Best Way To Prime Your Beer

Sometimes we forget to appreciate what we have and focus so much on what we don’t have… that’s why I like Thanksgiving, it reminds me to sit down and think of everything I should be grateful for… including having the ability to brew my own beer!

First and foremost, I have an amazing family supporting me with everything I do (including Jack Daniels, my white Schnauzer)…

I have great group of friends whom I can count on to be there when I need them the most…

But something I am thankful as of late is this newsletter…

Think of this… we are only going to be alive for so long and right now we are sharing a space in time… and it’s up to us to come together as brewers and share with each other as much as we can about brewing beer so we can improve the craft and leave a legacy for those that will come after us…

I wasn’t expecting this to happen so quick, but it seems that I am connecting with many brewers around the world who share the same mentality and are willing to share their best tips!… and this Thanksgiving I am very thankful for being part of such movement…

I am also thankful for all the email testimonials I’ve been getting lately… I’m glad to have so many supporters reading this newsletter…

So today I will leave you with this awesome email I got…

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Hello Jorge,

I enjoy your newsletter a lot, thanks for putting it out there so often. As an enthusiastic home brewer, I learned not to use priming sugar at all, after I struggled with some of the similar problems as you have had (getting too much or too little into the bottle). Plus, here in Germany, adding sugar into the beer doesn’t sit well with the “Reinheitsgebot” which allows only malt, hops, water and yeast into the brew to be called “rein” (clean, pure, or true to the brewer’s guild). We home brewers are free to do away with that as we wish, because we only have to satisfy our own taste and maybe that of our friends and families. But using priming sugar isn’t even necessary. What lots of home brewers do here instead is the following:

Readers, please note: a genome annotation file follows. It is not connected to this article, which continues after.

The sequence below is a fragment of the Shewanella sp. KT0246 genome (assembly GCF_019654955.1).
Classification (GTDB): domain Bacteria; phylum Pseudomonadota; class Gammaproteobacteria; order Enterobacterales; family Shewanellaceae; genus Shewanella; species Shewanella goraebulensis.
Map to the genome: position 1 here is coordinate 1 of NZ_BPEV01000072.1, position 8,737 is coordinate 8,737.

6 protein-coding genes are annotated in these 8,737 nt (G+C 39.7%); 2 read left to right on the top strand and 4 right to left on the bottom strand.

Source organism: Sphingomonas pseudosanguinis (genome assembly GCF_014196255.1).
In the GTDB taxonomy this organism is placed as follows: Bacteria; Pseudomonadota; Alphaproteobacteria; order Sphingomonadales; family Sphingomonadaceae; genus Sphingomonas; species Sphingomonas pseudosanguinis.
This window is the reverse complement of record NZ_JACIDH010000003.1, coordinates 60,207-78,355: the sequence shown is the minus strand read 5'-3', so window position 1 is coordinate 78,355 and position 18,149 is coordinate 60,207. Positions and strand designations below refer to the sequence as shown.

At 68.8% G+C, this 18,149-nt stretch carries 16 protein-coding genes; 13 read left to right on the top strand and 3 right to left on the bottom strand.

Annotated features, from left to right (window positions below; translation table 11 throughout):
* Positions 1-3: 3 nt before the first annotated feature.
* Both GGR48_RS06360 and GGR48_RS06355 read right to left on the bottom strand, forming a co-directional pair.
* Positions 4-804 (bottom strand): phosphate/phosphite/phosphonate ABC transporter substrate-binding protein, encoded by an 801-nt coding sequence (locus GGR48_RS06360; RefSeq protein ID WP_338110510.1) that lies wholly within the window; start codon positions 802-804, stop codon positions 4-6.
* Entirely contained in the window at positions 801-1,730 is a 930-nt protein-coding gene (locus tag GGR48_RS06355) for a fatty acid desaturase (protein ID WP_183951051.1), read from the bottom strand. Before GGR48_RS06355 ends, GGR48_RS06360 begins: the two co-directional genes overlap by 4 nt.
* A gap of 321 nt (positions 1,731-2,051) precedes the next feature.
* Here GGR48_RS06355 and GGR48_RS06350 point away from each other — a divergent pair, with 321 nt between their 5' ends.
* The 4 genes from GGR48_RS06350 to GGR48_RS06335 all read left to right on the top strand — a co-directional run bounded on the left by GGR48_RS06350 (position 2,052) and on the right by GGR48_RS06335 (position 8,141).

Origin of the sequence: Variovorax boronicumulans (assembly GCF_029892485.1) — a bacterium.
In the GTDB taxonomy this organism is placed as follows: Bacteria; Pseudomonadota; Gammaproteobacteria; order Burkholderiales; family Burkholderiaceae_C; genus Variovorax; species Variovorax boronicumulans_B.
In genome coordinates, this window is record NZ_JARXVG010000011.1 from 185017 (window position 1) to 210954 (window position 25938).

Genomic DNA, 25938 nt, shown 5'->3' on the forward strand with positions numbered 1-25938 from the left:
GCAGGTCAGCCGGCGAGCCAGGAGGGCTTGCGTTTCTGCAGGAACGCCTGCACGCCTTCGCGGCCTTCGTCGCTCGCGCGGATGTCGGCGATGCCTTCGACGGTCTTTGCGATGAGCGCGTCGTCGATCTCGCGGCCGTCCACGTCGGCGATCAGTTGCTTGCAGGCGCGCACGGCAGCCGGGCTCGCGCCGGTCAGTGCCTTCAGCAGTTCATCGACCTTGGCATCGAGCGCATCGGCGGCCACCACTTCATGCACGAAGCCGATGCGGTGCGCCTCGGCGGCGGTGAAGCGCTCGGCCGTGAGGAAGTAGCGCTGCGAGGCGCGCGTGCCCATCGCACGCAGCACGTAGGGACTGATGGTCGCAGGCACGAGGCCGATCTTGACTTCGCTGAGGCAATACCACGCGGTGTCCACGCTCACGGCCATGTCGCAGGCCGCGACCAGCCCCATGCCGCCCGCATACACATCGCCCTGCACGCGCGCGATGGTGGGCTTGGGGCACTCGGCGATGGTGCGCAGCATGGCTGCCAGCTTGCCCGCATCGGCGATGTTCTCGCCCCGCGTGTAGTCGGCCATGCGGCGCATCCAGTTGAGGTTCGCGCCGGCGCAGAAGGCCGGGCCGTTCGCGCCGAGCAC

When the wort is boiling, before adding any hops, take about 6 to 8% (depending on the gravity) of the hot wort out of the pot and fill it into a brake-resistant container that seals well (I use my beer bottles, they can take the heat and can be closed with the caps that are built onto the bottle). Lay the (closed) bottles on the side for a few minutes, so the top is also being sterilized from the hot wort. We call the taken-off wort “Speise” (food – for the yeast that is)). When the wort bottles are cooled down enough, refrigerate them. In the meantime, proceed with your brewing as usual, adding hops, cooling it down and pitching the yeast.

The day before the brew is finished fermenting (i.e. before you plan to bottle your beer), take out the “Speise” bottles from the refrigerator and let them stand near the fermentation container, eventually warming them to the same temperature as the fermented beer will be the next day. I use a big filtering fabric bag to first empty the “Speise” into the bottling bucket, then I let the fermented beer filter into the same bucket slowly (so as not to let the beer catch any oxygen. The two mix pretty well when they are the same temperature, stirring is not necessary. Take the filter sack out slowly and start bottling.

The yeast cells that were still in the fermented beer now have enough sugars to eat from the “Speise” to carbonate your beer properly. Plus, the “Reinheitsgebot” is served and no empty sugars were used.

My brew pot allows me to brew 25 liters of beer per batch, so I usually take off 2 liters of ” Speise”. Because the “Speise” is not hopped, I usually add a bit more hops to the remaining 23 liters wort, so I have enough in the whole mix later. Sometimes, when I brew several beers in succession, I keep the “Speise” labeled to be used with the same batch later.

I am doing this routine for a long time now and never had any problems with bursting bottles or under-carbonated beer. Let me know what you think. Maybe it is worth a try and giving American home brewers a tip on how to ease the carbonation handling a bit too.

Greetings from Germany,

Vera Vallentin-Price

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Pretty cool, huh?

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